‘Unpretentious and brilliant’: Cut + Grind’s take on a Sunday roast. Photograph: Lizzie Deane

As winners of the 2018 National Burger Award, there can be little question that Cut + Grind’s buns really are quite tasty.

But as part of their first pop-up residency, at the Three Compasses pub in Dalston, the patty connoisseurs have entered into that most contentious of culinary territories: the roast dinner.

Age-old debates preoccupy dinner tables across the country every Sunday – chicken or beef? Roasted or mashed? Doused in gravy or on the side? It’s not easy to cook a roast which pleases everyone.

Cut + Grind makes a pretty good go of it though.

Secret sauce: the chargrilled broccoli. Photograph: Lizzie Deane

Before the main event however, Sam, the head chef, presents us with some spiced chargrilled broccoli.

Now here we need a bit of context – broccoli is the one food on this earth that I hate with all of my being and maintain I will never eat. The scene is therefore one of dismay.

Still, after five minutes of my friend making ridiculously contented noises with his mouth full, I cave in and try it. Of course, it’s delicious.

The broccoli is charred and crispy but the sauce is the real standout – perfectly balanced chilli with a secret ingredient which Sam makes us promise not to share (sorry!).

This revelation, combined with hearing that the roasts had all sold out by 4.30pm, means my expectations for the main are high.

Styled as a ‘Sunday Roast Stack’, any grumblings about false advertising are cleverly avoided – because the plates of beef and pork belly, piled high over roast potatoes and encased in a Yorkshire pudding, are definitely not burgers.

But it immediately becomes clear that Cut + Grind’s reputation for producing the freshest and tastiest burger patties, ‘cut and ground’ in house every day, has been upheld – and some – in the quality of the meat in its roasts.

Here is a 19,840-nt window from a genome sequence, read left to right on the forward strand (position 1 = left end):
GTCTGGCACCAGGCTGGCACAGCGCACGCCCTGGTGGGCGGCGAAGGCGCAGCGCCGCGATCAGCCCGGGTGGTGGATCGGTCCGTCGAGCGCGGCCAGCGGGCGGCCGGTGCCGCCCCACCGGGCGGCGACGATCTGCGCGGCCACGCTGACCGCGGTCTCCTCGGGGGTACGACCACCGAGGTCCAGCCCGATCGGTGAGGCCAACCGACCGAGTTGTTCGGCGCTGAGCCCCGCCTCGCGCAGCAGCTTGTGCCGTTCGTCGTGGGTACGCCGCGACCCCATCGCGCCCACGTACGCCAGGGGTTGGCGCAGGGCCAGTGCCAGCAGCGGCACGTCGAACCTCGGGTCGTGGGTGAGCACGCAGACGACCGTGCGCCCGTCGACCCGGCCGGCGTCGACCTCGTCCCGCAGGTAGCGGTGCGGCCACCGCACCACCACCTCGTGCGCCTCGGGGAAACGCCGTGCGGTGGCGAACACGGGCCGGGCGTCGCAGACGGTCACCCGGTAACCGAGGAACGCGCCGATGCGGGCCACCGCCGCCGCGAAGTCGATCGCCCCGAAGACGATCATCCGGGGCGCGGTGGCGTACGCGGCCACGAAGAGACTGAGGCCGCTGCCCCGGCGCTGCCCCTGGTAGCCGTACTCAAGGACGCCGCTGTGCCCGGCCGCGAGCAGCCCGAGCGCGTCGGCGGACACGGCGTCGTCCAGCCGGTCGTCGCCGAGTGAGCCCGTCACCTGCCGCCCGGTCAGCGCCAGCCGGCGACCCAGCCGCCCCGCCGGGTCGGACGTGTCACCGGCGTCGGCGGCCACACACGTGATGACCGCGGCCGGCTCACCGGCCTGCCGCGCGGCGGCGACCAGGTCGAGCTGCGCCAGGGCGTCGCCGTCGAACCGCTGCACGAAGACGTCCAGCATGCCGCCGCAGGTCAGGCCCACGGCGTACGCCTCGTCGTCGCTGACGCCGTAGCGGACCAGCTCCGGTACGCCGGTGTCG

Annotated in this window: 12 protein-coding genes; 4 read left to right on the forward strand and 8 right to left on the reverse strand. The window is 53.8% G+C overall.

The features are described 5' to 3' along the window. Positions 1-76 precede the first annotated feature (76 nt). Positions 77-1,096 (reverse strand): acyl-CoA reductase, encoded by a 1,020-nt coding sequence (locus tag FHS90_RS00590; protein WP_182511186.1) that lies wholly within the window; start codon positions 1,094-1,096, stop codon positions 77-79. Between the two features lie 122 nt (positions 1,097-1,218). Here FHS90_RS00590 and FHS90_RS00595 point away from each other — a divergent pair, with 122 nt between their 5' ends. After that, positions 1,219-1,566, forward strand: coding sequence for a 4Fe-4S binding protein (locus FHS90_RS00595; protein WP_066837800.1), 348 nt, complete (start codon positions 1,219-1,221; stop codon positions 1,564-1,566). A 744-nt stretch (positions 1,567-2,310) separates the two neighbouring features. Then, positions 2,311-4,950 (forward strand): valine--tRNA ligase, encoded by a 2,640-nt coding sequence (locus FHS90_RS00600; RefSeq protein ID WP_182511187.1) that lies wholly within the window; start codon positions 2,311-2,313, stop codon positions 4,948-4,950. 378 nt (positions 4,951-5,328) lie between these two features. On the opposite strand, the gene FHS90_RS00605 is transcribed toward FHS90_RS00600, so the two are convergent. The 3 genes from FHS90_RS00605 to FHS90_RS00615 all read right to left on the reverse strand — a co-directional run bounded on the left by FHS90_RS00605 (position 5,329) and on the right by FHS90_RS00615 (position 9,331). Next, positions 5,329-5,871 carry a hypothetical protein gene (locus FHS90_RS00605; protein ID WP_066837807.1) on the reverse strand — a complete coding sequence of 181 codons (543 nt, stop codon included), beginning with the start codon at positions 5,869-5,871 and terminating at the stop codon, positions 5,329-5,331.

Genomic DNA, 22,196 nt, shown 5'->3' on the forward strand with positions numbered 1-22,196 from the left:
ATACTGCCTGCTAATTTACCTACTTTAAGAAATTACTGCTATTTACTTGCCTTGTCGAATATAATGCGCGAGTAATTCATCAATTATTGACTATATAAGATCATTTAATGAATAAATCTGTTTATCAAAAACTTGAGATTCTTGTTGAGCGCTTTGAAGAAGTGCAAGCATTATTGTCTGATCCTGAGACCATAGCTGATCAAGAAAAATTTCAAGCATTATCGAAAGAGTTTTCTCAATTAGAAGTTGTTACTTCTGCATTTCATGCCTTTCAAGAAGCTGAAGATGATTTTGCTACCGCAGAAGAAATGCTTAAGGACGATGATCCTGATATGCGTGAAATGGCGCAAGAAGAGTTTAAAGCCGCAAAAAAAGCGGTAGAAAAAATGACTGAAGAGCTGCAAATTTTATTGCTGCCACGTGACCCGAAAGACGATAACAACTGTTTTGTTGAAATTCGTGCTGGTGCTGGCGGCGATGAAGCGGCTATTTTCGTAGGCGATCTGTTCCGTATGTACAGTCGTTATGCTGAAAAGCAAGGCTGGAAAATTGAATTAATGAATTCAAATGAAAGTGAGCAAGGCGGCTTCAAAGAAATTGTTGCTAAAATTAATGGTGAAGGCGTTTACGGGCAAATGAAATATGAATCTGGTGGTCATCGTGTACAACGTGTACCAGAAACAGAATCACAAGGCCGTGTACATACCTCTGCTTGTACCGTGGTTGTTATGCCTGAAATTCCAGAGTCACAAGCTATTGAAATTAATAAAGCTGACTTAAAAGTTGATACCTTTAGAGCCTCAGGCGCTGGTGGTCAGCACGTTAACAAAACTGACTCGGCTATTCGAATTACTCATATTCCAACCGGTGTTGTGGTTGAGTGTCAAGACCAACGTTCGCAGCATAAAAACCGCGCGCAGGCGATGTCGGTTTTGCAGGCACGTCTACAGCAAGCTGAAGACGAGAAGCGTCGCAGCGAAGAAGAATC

The first thing to be said is there is a lot of it. This is the kind of portion size that makes eyes widen in fear as much as anticipation when you see it approach.

There are vegetables, buttery and well-cooked, yet these are quite literally a sideshow and no apology is made for this fact.

The plate is a no-nonsense, unpretentious celebration of all things meat and stodge. And to be equally straightforward, it’s brilliant.

The beef is lean and succulent, but the pork, fatty, juicy and tender, is especially good.

As someone with a staunch Yorkshireman for a father, whose life’s work basically consists of criticising overpriced and poorly executed Yorkshire puddings, I could not fault them.

The kitchen also makes vegan burgers and a meat-free option on Sundays. Photograph: Cut + Grind

Important to note, too, that there is a Sunday vegan option – meat-free bangers with garlic and rosemary roasties, crispy onions, all smothered in gravy.

The overall impression of the meal is one of honest, no-frills, great food – an increasingly rare thing in so much of Hackney, where now you might expect to find each component of a dish in separate, engraved ramekins, alongside cocktails served in miniature bathtubs.

But on a sunny afternoon at a pub which describes itself as a “proper East End boozer”, Cut + Grind truly nailed the brief.

The Three Compasses
99 Dalston Lane
E8 1NH

3compasses.com


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